Just before getting married, I wrote an entry about life after the wedding. I wasn’t sure where I would be emotionally after the wedding was over. The idea is that you spend weeks, months, sometimes even years preparing for an event that is over in a single day. Emotionally, it places a lot of pressure on the bride and groom. I felt that I was highly susceptible to experiencing post-wedding depression for a number of reasons, but namely because the wedding was a distraction from my stressful job, an excuse to stay in touch with long-distance friends and family, and a great creative motivator. As of May 26th, all of the crafting, socializing, and planning has come to a screeching halt.
I won’t lie, the day after our wedding was pretty rough. Not only did we watch as all of our out-of-town family and friends left, but we also returned to our apartment to find the sad remnants of our special day. After the wedding my family was tasked with clearing all of our belongings out of the venue. Everything was loaded up and dropped off at our apartment while Mr. C and I were at a hotel in downtown Athens. There were boxes of milk glass, a trash bag full of our beautiful centerpiece flowers, unopened wedding gifts and cards, a bag of uneaten macarons. There was barely any space to move around our living room! So we sat down and started to clear it out. We broke down boxes, we tossed out the flowers, we boxed up the milk glass that I spent over a year collecting. It was hard and there were definitely tears from both of us. The worst part is when we opened our photo guestbook for the first time. There were so many great photos and sweet messages. Seeing the photos of guests who only hours earlier had been in our presence totally opened the floodgates. We were both a total mess for most of the day. You see, the major bulk of both of our families lives hours away from us. It was such a treat to have our family all together for the weekend, to watch our family interact with our coworkers and friends. It was hard to see them go and watch life return to normalcy.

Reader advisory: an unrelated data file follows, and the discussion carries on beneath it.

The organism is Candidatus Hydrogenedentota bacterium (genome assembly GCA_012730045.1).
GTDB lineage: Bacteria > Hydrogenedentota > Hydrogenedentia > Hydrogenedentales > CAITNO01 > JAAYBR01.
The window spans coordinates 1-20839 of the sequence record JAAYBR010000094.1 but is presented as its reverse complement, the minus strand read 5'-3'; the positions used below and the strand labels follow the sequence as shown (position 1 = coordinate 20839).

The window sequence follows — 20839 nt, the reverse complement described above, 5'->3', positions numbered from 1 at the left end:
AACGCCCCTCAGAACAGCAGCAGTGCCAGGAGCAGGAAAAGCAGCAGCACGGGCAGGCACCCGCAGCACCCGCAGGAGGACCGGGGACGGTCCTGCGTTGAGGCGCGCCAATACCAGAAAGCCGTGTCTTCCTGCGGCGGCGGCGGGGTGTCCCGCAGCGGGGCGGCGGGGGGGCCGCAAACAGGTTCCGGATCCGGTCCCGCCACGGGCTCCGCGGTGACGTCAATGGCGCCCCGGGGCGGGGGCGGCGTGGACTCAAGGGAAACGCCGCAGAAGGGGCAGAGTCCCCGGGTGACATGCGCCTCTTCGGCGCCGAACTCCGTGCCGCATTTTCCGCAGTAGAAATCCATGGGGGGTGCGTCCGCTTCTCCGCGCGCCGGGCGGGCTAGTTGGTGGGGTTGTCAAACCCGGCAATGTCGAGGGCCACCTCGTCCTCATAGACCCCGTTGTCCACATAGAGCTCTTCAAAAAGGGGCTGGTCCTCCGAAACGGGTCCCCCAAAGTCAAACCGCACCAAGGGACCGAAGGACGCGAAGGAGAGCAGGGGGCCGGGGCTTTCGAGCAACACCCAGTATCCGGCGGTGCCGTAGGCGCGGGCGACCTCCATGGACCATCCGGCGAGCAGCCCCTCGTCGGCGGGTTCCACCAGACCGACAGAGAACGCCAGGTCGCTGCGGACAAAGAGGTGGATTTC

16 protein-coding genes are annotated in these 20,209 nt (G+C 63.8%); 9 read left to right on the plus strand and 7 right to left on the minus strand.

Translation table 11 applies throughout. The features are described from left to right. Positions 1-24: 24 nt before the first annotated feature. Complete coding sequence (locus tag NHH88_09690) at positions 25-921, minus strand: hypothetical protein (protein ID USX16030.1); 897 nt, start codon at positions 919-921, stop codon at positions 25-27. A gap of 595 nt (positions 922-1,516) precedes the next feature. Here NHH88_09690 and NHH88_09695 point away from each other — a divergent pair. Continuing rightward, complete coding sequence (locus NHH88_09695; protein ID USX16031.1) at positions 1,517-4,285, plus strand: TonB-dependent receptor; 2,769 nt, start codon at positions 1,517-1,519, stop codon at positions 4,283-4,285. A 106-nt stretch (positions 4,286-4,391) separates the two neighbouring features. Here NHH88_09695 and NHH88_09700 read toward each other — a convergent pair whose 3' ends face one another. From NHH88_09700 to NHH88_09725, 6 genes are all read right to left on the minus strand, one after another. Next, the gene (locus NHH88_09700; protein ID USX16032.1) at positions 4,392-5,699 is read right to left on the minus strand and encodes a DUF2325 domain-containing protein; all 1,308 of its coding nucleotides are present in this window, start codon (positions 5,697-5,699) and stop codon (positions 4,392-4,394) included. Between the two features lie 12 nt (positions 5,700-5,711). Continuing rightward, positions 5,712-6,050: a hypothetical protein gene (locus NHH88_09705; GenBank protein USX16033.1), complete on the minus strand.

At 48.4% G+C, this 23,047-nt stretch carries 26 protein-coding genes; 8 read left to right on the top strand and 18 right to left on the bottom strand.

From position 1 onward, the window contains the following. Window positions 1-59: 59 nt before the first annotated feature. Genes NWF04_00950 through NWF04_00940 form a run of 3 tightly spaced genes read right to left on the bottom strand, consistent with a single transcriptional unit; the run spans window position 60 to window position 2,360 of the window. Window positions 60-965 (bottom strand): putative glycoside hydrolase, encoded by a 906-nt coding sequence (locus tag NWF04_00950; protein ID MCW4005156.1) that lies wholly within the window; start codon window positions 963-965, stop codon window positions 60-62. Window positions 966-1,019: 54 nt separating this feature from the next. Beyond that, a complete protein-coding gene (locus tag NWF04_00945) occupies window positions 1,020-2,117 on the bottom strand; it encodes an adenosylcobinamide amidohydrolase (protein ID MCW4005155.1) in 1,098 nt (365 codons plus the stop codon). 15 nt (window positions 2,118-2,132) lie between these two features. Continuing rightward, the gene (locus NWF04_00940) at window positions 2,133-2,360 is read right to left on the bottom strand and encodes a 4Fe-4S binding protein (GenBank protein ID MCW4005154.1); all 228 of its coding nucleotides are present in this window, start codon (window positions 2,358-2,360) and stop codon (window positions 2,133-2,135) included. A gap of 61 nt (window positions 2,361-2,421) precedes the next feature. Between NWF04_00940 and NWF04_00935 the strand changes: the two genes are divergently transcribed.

|Photography by Christopher Helm|